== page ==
As Missouri Southern State University student Savannah Schwab, unable to sleep, gazed out the window at a moonlit night from her bedroom in Fort Scott, Kan., her thoughts turned to her late grandfather.
She had listened to an hour or so of the World War II veteran’s audio recordings that recounted his experiences as a member of the Army’s 3rd Infantry Division, 15th Infantry Regiment.
“I was cozy in my bed, but I wondered, ‘When my grandfather slept outside in the snow during the war, what would it have been like?’” Savannah recalled.
Had 1st Lt. Donald K. Schwab been alive, Savannah said, she would have written him a letter. But her grandfather died in 2005; Savannah was just 11 and did not yet consider her grandfather a walking history book or a hero.
“As a kid, you don’t think ‘My grandpa might not live that much longer, I need to ask him,’” she said. “He was just grandpa.”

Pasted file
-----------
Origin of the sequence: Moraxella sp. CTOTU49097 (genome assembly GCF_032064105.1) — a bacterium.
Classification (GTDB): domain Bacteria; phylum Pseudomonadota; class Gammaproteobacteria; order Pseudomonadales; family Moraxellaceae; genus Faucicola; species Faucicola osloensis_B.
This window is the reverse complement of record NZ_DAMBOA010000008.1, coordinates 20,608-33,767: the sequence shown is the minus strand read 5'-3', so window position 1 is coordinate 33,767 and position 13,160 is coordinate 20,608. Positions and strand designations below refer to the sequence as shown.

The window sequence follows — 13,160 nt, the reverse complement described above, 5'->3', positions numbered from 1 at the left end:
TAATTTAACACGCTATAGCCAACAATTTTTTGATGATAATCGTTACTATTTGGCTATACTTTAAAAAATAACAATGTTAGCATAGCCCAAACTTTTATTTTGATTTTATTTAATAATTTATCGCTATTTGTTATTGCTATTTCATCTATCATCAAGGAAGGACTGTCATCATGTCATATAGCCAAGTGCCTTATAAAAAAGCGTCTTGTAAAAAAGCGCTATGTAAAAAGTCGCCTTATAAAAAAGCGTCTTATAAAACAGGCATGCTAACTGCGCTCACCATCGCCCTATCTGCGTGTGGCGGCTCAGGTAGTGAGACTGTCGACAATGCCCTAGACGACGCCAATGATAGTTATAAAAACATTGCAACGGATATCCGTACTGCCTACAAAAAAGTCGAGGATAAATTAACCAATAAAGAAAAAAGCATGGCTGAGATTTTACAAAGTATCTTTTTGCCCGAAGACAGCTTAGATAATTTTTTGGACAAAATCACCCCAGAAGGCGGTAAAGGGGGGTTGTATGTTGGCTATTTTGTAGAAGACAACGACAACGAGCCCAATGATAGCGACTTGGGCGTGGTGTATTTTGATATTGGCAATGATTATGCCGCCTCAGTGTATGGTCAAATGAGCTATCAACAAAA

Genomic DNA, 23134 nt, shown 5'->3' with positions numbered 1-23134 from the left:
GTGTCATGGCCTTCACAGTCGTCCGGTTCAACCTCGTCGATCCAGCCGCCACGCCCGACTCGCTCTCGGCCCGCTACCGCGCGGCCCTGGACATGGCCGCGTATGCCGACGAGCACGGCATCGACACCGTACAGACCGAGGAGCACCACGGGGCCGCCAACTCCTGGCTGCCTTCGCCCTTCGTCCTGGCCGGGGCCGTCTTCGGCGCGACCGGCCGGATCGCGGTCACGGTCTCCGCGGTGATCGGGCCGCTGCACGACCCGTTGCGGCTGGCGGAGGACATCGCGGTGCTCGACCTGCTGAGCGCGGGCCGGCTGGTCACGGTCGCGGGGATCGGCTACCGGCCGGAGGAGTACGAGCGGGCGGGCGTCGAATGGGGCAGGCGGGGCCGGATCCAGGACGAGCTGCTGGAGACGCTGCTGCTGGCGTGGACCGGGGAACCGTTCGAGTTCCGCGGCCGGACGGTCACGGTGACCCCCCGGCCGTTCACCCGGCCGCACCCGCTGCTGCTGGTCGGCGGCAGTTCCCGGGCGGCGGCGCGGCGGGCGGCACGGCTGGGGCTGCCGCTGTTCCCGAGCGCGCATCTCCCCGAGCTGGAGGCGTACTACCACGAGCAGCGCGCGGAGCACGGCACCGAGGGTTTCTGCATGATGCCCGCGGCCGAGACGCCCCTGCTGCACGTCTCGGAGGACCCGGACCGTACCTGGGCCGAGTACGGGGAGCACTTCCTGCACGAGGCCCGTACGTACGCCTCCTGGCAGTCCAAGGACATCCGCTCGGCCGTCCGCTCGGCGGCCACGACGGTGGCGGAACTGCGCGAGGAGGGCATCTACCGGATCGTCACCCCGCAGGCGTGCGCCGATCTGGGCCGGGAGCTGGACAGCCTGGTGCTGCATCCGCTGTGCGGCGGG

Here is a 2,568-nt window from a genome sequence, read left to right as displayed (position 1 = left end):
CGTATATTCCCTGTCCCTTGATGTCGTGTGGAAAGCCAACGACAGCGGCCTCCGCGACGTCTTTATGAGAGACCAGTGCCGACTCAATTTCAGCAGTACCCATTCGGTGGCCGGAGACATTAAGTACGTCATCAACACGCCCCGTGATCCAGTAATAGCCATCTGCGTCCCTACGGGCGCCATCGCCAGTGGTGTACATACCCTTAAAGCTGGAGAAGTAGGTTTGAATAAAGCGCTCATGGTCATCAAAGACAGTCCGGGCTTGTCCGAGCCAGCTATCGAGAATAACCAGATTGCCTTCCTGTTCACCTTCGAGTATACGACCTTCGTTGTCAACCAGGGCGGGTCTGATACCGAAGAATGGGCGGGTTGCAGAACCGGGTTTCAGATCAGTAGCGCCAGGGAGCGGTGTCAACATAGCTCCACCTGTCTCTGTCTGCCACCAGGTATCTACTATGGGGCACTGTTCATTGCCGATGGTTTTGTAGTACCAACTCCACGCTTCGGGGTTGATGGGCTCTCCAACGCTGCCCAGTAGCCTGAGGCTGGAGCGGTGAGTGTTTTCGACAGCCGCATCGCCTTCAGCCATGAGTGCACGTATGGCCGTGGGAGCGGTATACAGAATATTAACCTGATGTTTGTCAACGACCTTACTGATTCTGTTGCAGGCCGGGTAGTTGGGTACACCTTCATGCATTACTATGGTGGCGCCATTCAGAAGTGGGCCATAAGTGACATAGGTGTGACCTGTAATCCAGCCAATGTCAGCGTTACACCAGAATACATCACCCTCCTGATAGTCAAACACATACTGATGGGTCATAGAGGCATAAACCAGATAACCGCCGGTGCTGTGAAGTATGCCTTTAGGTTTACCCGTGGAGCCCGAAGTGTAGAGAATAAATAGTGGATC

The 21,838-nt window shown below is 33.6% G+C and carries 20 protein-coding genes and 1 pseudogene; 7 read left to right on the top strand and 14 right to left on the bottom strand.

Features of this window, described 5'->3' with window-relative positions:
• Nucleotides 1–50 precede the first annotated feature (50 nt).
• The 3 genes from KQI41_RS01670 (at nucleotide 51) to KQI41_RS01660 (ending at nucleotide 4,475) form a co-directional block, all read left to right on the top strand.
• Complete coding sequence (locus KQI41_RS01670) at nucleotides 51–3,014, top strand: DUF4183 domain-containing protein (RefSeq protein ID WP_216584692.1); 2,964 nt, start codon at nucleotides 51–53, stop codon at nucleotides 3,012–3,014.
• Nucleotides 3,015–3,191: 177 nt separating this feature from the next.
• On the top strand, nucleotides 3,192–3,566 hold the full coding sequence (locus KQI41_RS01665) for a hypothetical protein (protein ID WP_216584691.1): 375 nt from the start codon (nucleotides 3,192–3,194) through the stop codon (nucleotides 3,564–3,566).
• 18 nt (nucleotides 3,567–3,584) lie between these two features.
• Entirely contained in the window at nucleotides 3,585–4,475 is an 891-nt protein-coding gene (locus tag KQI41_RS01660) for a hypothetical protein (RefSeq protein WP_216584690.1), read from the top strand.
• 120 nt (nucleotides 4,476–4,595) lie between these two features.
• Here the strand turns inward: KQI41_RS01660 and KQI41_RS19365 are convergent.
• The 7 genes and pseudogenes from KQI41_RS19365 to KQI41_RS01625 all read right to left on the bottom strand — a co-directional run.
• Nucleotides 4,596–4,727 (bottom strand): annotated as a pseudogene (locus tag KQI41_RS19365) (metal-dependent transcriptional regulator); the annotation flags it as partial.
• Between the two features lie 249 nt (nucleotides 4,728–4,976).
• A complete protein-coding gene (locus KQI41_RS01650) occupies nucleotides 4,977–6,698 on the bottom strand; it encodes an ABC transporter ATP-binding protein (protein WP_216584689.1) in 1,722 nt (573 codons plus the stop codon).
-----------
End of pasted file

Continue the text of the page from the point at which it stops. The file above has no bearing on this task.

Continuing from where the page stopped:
Schwab’s division, the 3rd Infantry, is known as “The Rock of the Marne” and has one of the most successful combat records of any in the U.S. Army. Fifty-one members have been awarded the Medal of Honor.
In a White House ceremony later this month, Schwab will join their ranks, and his granddaughter, through the luck of the draw, will be there to see it.
The photographs she takes and the documents she collects at the Medal of Honor ceremony will become part of a unique project she began after that sleepless night for an MSSU government class: A blog called “Letters to My Grandfather.”
“Of course, a reply from him would be impossible, but the answers to my questions are all on his audio recordings, just waiting to be played,” she said.